The movement toward a more federally mandated point of consumption tax when it comes to online gambling is building. Dominic Perrottet, the New South Wales (NSW) treasurer, announced that the government is looking into the feasibility of this.
Background on Online Gambling Point of Consumption Tax
Currently, online betting companies are paying tax in the state that they are registered in. The majority of these online gambling companies are licensed in the Northern Territory, as the tax burden is significantly less.
Being the first state in Australia to introduce a point of consumption tax, South Australia is said to be implementing this tax on Saturday the 1st of July. This consumption tax will set operators back, 15% for every bet made by South Australians.
Implementation of Online Gambling Consumption Tax
Scott Morrison, the Australian Federal Treasurer, stated in March that the federal government had requested all states study the feasibility of implementing this tax in each state.
After this statement was made, both Victoria and Western Australia announced that they would jump on the bandwagon and implement the tax. Victoria even went as far as estimating the potential revenue that could be made from these taxes.
NSW calculated that they could gain approximately AU$130 million annually from this consumption tax. It aims to introduce it in 2018-19.
Words from The NSW Treasurer
Perrottet states that there are many options that could be considered, and if one is to be adopted, a national consumer protection framework for online gambling will be included.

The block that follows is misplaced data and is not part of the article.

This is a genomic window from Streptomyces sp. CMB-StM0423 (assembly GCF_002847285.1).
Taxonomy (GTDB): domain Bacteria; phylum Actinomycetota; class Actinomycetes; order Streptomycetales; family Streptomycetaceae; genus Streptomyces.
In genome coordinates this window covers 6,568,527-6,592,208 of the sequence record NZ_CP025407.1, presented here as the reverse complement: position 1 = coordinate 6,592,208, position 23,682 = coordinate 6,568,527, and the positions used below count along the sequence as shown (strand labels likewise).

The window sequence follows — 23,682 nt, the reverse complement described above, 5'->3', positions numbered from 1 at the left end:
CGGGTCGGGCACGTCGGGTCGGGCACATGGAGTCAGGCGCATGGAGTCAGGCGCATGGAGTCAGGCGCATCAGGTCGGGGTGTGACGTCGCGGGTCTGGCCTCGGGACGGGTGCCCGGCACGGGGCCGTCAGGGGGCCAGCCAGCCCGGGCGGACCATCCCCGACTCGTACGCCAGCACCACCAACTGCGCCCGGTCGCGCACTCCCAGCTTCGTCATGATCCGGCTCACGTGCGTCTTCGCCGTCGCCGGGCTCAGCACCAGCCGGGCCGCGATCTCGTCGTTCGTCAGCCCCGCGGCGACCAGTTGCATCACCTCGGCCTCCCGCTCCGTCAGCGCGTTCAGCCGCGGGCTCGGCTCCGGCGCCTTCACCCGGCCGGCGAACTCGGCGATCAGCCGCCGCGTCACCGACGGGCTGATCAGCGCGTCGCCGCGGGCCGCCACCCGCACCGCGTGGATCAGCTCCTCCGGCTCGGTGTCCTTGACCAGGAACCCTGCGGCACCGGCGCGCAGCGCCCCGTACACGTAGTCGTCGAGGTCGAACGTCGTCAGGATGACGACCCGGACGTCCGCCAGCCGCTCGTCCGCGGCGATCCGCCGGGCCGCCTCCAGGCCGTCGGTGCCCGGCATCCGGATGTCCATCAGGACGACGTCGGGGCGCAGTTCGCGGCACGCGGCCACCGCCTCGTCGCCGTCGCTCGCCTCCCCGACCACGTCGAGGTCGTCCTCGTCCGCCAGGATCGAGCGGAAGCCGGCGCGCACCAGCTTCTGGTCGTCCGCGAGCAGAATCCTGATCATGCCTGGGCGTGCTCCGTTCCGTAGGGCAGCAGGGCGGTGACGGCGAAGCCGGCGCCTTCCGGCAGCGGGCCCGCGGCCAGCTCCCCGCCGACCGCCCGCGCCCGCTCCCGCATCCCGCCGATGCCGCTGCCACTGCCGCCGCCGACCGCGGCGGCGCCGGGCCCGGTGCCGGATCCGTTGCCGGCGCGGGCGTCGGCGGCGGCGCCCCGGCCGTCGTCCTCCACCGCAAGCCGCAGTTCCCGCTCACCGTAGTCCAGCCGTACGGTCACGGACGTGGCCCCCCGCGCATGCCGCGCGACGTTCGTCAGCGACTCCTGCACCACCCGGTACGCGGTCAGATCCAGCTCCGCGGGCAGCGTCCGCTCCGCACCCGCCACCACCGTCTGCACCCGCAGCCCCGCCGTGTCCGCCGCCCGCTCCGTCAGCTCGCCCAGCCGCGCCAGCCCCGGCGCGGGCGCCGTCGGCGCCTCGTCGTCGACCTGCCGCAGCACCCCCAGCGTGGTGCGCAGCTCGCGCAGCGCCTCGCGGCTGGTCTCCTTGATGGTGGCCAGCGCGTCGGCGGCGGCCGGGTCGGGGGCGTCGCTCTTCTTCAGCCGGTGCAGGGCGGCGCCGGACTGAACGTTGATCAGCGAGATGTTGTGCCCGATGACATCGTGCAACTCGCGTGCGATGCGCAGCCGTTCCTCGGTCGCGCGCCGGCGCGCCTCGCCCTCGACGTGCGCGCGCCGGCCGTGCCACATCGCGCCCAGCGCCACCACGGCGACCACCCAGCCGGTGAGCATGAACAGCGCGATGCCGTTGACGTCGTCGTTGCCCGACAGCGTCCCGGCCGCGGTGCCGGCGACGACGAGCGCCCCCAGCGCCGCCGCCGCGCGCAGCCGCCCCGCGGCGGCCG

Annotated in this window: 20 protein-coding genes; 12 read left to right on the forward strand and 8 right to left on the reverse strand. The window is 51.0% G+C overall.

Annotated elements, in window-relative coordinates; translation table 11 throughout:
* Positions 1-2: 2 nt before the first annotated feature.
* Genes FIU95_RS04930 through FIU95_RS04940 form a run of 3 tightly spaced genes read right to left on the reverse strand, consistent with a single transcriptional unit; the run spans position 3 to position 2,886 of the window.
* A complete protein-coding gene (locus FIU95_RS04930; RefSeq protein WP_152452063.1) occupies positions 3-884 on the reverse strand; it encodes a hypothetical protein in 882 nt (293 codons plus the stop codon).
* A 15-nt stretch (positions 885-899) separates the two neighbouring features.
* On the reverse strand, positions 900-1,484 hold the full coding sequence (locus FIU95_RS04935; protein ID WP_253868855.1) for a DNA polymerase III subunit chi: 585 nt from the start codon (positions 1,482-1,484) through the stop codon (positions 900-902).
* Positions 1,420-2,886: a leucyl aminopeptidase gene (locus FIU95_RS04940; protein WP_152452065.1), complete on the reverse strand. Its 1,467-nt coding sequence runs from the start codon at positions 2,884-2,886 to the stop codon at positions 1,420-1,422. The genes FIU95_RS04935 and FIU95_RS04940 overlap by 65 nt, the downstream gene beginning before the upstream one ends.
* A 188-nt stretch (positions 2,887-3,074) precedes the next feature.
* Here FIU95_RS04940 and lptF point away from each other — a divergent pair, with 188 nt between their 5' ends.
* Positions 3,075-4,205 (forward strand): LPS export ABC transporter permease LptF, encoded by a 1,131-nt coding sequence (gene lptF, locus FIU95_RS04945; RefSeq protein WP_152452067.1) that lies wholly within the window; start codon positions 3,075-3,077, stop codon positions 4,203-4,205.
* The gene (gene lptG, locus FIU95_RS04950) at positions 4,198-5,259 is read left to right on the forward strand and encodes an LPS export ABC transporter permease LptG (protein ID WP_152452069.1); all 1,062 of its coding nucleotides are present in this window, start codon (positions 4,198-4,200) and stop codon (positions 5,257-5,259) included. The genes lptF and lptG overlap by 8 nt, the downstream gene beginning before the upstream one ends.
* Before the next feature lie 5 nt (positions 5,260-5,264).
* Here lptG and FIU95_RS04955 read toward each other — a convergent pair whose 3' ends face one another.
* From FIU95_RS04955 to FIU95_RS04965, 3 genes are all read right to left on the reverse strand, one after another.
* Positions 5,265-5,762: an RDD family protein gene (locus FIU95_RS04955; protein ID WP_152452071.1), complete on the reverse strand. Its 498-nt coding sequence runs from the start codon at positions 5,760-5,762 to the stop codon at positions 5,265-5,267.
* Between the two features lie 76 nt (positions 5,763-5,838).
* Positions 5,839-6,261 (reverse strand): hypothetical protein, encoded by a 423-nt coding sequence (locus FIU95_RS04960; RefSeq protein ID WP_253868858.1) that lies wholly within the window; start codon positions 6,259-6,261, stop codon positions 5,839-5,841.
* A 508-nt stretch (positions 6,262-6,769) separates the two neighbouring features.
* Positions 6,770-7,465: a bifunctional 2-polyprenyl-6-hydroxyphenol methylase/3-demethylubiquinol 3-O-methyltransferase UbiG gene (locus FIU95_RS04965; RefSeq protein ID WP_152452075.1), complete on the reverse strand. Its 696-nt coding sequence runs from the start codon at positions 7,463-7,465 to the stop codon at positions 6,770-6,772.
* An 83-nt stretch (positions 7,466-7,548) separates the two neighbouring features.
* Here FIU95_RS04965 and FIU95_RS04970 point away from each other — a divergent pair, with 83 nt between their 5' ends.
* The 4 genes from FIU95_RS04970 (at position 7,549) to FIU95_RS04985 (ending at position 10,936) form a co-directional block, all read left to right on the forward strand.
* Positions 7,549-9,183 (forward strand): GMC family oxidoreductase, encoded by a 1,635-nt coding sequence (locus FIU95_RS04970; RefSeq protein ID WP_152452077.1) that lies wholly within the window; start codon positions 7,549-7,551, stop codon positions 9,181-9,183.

He further expresses that the harm from gambling happens at the point of consumption. Therefore a point of consumption tax will result in the alignment of gaming tax revenue. Some of this revenue could even be applied to address social costs.
Online Gambling Operators Under Stress
Online gambling operators in Australia have recently undergone a lot of stress as the Australian government is buckling down on rules and regulations. Recently, bans have been made prohibiting gamblers from betting on live sporting events. Alongside this, heavy restrictions have been put on the incentives and credit that online casinos can offer their customers. If that wasn’t enough, there is also a ban on gambling advertising during sporting events being placed, as well as this latest point of consumption tax looming over their heads.
The recently approved Tatts-Tabcorp merger is also said to be shaking up the corporate bookmaking sector.
This consumption tax could prompt the merging of other major players such as Sportsbet, Crownbet, William Hill and Bet365.